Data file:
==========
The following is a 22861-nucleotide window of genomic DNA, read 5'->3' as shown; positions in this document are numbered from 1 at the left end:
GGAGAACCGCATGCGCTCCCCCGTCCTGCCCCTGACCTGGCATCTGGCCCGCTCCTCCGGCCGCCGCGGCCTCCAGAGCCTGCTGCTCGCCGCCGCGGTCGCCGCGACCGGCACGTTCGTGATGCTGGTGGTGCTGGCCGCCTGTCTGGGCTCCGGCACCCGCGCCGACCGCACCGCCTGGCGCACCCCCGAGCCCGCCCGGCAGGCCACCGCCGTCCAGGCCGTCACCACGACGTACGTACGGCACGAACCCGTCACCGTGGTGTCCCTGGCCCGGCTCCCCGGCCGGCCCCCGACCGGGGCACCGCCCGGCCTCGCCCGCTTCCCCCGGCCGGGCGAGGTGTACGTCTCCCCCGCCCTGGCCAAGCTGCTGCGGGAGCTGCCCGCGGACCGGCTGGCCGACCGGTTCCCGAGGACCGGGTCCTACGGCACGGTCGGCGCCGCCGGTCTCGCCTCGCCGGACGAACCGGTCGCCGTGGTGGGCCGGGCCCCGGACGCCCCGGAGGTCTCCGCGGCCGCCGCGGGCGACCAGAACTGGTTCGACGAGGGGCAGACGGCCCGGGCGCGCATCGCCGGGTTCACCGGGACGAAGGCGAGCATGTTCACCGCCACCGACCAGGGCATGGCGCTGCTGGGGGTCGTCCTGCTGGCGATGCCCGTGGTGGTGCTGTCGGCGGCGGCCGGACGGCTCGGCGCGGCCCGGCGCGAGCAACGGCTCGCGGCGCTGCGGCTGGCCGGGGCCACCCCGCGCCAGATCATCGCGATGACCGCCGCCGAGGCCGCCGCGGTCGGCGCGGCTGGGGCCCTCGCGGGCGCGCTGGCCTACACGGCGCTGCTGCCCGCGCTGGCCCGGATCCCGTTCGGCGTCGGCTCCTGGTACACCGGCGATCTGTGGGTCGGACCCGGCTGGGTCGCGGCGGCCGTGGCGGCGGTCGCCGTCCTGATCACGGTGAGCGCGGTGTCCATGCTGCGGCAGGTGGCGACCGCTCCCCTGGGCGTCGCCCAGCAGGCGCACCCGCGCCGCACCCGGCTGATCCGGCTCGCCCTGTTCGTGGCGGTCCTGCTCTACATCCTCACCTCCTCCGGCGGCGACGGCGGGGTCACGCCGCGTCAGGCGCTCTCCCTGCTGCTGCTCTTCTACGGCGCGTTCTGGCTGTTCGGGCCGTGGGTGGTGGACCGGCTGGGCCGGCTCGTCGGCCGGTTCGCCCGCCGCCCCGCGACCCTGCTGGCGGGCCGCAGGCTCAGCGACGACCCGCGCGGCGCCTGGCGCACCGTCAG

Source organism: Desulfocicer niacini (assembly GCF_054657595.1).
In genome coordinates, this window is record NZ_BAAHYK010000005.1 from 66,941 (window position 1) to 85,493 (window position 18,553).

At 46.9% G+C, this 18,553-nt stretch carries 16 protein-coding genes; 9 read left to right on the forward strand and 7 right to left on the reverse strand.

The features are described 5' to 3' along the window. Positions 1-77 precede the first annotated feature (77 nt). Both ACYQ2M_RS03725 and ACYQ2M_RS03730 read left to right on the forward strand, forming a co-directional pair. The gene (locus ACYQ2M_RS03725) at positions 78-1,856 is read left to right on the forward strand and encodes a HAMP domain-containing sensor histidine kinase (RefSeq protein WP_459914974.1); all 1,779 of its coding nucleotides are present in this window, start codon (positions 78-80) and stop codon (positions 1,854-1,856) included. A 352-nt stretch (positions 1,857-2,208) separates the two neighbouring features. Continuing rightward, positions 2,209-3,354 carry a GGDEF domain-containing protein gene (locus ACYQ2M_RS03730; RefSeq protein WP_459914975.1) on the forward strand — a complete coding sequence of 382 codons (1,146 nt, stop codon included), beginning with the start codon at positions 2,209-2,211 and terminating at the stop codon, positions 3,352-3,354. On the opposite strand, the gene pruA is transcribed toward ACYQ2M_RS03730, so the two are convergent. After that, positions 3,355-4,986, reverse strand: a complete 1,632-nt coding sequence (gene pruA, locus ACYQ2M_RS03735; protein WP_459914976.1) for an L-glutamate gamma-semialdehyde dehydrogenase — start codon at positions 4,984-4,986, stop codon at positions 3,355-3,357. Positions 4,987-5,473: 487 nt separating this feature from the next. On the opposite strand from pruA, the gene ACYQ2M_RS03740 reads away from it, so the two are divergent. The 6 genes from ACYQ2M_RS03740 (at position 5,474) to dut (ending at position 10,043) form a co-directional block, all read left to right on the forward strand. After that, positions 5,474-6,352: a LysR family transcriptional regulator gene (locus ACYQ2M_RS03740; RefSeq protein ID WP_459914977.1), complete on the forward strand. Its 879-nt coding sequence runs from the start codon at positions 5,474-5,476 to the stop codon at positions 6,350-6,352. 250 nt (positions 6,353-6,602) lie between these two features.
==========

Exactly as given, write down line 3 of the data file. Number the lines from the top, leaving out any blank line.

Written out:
Source organism: Desulfocicer niacini (assembly GCF_054657595.1).